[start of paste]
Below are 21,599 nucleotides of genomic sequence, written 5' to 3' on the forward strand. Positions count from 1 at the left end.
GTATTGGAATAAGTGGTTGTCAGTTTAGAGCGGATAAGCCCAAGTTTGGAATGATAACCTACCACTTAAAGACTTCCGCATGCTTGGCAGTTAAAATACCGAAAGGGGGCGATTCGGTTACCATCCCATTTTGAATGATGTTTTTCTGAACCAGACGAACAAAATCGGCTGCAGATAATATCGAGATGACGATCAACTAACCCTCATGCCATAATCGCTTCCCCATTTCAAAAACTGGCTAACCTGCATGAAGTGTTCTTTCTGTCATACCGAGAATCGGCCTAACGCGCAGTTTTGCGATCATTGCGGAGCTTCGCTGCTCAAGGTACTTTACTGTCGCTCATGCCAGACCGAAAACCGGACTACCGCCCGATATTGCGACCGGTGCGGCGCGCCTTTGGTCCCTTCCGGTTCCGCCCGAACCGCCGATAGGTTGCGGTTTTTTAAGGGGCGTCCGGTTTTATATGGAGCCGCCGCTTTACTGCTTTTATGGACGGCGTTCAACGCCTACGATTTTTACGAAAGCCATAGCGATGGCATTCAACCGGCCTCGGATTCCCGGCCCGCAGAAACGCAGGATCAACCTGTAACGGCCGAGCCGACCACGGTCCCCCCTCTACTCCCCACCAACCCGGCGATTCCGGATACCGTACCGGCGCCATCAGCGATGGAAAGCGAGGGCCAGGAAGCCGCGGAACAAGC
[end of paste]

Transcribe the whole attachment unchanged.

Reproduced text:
Below are 21,599 nucleotides of genomic sequence, written 5' to 3' on the forward strand. Positions count from 1 at the left end.
GTATTGGAATAAGTGGTTGTCAGTTTAGAGCGGATAAGCCCAAGTTTGGAATGATAACCTACCACTTAAAGACTTCCGCATGCTTGGCAGTTAAAATACCGAAAGGGGGCGATTCGGTTACCATCCCATTTTGAATGATGTTTTTCTGAACCAGACGAACAAAATCGGCTGCAGATAATATCGAGATGACGATCAACTAACCCTCATGCCATAATCGCTTCCCCATTTCAAAAACTGGCTAACCTGCATGAAGTGTTCTTTCTGTCATACCGAGAATCGGCCTAACGCGCAGTTTTGCGATCATTGCGGAGCTTCGCTGCTCAAGGTACTTTACTGTCGCTCATGCCAGACCGAAAACCGGACTACCGCCCGATATTGCGACCGGTGCGGCGCGCCTTTGGTCCCTTCCGGTTCCGCCCGAACCGCCGATAGGTTGCGGTTTTTTAAGGGGCGTCCGGTTTTATATGGAGCCGCCGCTTTACTGCTTTTATGGACGGCGTTCAACGCCTACGATTTTTACGAAAGCCATAGCGATGGCATTCAACCGGCCTCGGATTCCCGGCCCGCAGAAACGCAGGATCAACCTGTAACGGCCGAGCCGACCACGGTCCCCCCTCTACTCCCCACCAACCCGGCGATTCCGGATACCGTACCGGCGCCATCAGCGATGGAAAGCGAGGGCCAGGAAGCCGCGGAACAAGC